15. Optimizing Shapes

Shape data in a GTFS feed (that is, the records from shapes.txt) represents a large amount of data. There are a number of ways to reduce this data, which can help to:

  • Speed up data retrieval
  • Reduce the amount of data to transmit to app / web site users
  • Speed up rendering of the shape onto a map (such as a native mobile map or a JavaScript map).

Two ways to reduce shape data are as follows:

  • Reducing the number of points in a shape. The shapes included in GTFS are often very precise and include a number of redundant points. Many of these can be removed without a noticeable loss of shape quality using the Douglas-Peucker Algorithm.
  • Encoding all points in a shape into a single value. The Encoded Polyline Algorithm used in the Google Maps JavaScript API can also be used with GTFS shapes. This reduces the amount of storage required and also makes looking up all points in a shape far quicker.

Reducing Points in a Shape

Many of the shapes you find in GTFS feeds are extremely detailed. They often follow the exact curvature of the road and may consist of hundreds or thousands of points for a trip that might have only 30 or 40 stops.

While this level of detail is useful, the sheer amount of data required to be rendered on a map can be a massive performance hit from the perspective of retrieving the data as well as rendering on a map. Realistically, shapes do not need this much detail in order to convey their message to your users.

Consider the following shape from Portland that has been rendered using Google Maps. The total shape consists of 1913 points.

Original Shape

Compare this now to the same shape that has had redundant points removed. The total number of points in this shape is 175, which represents about a 90% reduction.

Reduced Shape

If you look closely, you can see some minor loss of detail, but for the most part, the shapes are almost identical.

This reduction in points can be achieved using the Douglas-Peucker Algorithm. It does so by discarding points that do not deviate significantly between its surrounding points.

The Douglas-Peucker Algorithm works as follows:

  • Begin with the first and last points in the path (A and B). These are always kept.
  • Find the point between the first and last that is furthest away from the line joining the first and last line (the orthogonal distance -- see the figure below).
  • If this point is greater than the allowed distance (the tolerance level), the point is kept (call it X).
  • Repeat this algorithm twice: once using A as the first point and X as the last point, then again using X as the first point and B as the last point.

This algorithm is recursive, and continues until all points have been checked.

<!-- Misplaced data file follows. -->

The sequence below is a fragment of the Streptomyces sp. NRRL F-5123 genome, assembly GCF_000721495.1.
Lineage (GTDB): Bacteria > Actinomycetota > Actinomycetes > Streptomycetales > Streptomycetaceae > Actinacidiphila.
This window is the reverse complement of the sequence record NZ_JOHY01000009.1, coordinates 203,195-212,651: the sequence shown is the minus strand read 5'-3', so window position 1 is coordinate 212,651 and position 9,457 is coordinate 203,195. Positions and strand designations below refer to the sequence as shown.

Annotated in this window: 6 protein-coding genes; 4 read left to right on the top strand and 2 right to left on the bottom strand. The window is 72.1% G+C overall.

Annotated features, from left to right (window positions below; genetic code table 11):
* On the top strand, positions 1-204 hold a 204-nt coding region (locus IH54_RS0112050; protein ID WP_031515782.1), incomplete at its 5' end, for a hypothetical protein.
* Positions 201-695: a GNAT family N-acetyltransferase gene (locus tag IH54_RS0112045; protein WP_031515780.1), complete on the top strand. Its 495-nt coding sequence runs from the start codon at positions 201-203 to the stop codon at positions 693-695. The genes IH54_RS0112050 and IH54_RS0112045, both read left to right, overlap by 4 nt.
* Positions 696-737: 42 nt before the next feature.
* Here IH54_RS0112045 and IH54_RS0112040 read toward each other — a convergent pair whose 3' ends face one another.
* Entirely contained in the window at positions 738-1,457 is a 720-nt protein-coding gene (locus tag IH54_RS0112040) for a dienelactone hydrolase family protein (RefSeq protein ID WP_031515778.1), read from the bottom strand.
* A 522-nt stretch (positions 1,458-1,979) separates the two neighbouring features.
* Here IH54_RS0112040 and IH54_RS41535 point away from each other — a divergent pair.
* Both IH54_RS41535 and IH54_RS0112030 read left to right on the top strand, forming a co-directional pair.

Note: The tolerance level determines how aggressively points are removed. A higher tolerance value is less aggressive and discards less data, while a lower tolerance discards more data.

The following diagram shows what orthogonal distance means.

Orthogonal Distance

The following resources provide more information about the Douglas-Peucker Algorithm and describe how to implement it in your own systems:

You can often discard about 80-90% of all shape data before seeing a significant loss of line detail.

Encoding Shape Points

A single entry in shapes.txt corresponds to a single point in a single shape. Each entry includes a shape ID, a latitude and longitude.

Note: The shape_dist_traveled field is also included, but you do not strictly need to use this field (nor the corresponding field in stop_times.txt). The technique described in this section will not work if you intend to use shape_dist_traveled.

This means if you want to look up a shape by its ID, you may need to retrieve several hundreds of rows from a database. Using the Encoded Polyline Algorithm you can change your GTFS database so each shape is represented by a single row in a database. This means the shape can be found much more quickly and much less data needs to be processed to determine the shape.

Consider the following data, taken from TriMet's shapes.txt file. This data represents the first five points of a shape.

18532845.52291 -122.67737210.0

If you apply the Encoded Polyline Algorithm to this data, the coordinates can be represented using the following string.


To learn how to arrive at this value, you can read up on the Encoded Polyline Algorithm at https://developers.google.com/maps/documentation/utilities/polylinealgorithm.

Instead of having every single shape point in a single table, you can create a table that has one record per shape. The following SQL statement is a way you could achieve this.

  shape_id TEXT,
  encoded_shape TEXT

The following table shows how this data could be represented in a database.


Storing the shape in this manner means you can retrieve an entire shape by looking up only one database row and running it through your decoder.

To further demonstrate how both the encoding and decoding works, try out the polyline utility at https://developers.google.com/maps/documentation/utilities/polylineutility.

You can find implementations for encoding and decoding points for various languages at the following locations: